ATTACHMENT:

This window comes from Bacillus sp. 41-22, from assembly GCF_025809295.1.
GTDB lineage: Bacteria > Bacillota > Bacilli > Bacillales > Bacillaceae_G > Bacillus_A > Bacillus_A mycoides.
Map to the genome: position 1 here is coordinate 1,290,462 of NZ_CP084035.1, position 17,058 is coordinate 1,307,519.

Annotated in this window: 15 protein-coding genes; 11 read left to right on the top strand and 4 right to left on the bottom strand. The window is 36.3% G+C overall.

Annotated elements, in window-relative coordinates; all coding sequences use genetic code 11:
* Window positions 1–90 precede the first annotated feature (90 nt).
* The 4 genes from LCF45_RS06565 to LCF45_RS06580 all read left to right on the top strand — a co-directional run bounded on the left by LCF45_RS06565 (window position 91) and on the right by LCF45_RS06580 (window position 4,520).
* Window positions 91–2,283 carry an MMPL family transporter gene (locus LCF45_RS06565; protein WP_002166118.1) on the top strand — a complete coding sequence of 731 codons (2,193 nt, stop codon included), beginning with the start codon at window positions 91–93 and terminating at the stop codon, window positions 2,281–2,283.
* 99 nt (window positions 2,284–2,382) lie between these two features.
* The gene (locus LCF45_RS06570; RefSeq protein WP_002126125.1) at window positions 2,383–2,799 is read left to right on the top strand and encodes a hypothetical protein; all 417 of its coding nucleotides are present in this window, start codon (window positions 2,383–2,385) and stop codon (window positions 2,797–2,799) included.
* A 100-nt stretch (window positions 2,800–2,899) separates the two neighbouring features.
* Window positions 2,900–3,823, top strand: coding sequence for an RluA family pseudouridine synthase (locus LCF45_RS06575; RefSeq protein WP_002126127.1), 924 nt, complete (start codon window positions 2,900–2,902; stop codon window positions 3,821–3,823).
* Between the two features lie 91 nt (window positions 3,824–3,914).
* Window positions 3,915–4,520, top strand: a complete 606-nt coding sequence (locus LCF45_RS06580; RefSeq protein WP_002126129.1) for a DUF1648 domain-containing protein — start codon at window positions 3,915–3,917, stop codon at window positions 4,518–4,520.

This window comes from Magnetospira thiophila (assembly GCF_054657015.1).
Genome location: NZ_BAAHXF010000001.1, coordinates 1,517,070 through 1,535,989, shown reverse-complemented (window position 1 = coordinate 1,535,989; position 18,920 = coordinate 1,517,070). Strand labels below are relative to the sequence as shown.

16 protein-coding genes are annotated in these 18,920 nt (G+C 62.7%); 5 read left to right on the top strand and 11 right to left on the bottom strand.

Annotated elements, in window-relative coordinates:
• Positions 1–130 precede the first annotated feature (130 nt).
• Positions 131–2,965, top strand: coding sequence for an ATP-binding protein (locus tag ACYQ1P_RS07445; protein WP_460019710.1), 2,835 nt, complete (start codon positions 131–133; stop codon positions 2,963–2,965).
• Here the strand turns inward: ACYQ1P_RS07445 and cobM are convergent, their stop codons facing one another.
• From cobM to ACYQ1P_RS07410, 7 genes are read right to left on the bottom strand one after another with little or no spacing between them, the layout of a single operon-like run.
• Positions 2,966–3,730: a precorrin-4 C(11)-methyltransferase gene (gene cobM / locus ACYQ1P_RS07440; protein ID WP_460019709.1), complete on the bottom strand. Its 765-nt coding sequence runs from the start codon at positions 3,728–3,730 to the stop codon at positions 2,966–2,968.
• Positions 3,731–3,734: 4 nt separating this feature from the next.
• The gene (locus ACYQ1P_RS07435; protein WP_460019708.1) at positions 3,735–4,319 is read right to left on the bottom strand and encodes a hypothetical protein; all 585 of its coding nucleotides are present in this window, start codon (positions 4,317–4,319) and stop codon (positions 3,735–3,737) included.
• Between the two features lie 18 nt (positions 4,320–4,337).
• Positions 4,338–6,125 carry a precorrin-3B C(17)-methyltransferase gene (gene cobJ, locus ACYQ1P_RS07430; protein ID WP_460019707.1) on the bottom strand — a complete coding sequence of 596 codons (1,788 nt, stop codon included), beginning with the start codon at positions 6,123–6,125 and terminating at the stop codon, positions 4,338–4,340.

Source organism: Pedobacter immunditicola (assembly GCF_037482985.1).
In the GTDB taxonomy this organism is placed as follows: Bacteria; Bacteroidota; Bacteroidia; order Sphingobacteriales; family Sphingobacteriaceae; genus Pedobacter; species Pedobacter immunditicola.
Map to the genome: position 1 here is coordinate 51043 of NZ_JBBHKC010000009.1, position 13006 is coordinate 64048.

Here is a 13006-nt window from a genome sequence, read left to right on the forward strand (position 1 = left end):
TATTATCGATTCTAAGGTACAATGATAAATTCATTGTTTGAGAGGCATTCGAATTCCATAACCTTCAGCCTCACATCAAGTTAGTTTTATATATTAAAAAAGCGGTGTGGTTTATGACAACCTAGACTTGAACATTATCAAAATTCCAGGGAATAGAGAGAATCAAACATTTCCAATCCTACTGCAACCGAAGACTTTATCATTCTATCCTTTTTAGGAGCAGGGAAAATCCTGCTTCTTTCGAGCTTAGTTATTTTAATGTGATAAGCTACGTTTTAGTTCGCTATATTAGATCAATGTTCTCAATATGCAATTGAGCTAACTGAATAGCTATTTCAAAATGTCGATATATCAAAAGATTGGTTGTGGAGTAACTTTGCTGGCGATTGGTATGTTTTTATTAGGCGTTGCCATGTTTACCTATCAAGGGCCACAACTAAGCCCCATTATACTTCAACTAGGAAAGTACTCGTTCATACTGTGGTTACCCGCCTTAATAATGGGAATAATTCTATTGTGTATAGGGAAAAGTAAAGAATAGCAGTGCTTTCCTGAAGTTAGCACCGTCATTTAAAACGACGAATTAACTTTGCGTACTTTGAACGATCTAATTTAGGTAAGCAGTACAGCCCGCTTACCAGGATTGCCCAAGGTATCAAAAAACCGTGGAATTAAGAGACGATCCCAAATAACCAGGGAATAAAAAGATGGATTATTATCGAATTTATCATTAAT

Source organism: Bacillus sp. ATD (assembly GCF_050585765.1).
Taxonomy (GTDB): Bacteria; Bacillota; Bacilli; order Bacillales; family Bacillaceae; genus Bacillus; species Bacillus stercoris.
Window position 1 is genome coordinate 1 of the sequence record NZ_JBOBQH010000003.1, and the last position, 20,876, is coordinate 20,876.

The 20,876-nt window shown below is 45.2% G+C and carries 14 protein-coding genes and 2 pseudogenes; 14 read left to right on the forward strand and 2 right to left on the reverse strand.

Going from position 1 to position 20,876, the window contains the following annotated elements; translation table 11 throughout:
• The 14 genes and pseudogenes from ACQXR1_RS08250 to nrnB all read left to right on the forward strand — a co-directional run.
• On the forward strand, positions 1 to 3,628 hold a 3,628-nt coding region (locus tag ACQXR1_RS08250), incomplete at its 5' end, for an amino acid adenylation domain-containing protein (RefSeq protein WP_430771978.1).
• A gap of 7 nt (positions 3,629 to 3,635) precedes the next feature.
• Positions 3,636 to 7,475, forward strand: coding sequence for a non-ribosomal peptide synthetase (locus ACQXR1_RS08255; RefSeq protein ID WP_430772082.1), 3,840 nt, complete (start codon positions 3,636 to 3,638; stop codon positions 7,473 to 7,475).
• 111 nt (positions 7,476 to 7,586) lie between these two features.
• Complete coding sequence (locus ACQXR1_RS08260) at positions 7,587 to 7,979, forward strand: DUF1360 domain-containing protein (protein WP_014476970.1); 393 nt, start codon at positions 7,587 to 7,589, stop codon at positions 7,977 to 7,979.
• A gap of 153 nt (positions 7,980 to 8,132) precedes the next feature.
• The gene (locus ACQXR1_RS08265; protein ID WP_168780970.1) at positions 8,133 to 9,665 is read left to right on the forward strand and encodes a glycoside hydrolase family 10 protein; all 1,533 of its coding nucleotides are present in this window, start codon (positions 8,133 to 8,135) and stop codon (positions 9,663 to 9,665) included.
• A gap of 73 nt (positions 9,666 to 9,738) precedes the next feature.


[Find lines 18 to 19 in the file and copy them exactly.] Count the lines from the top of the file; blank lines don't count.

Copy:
Annotated elements, in window-relative coordinates:
• Positions 1–130 precede the first annotated feature (130 nt).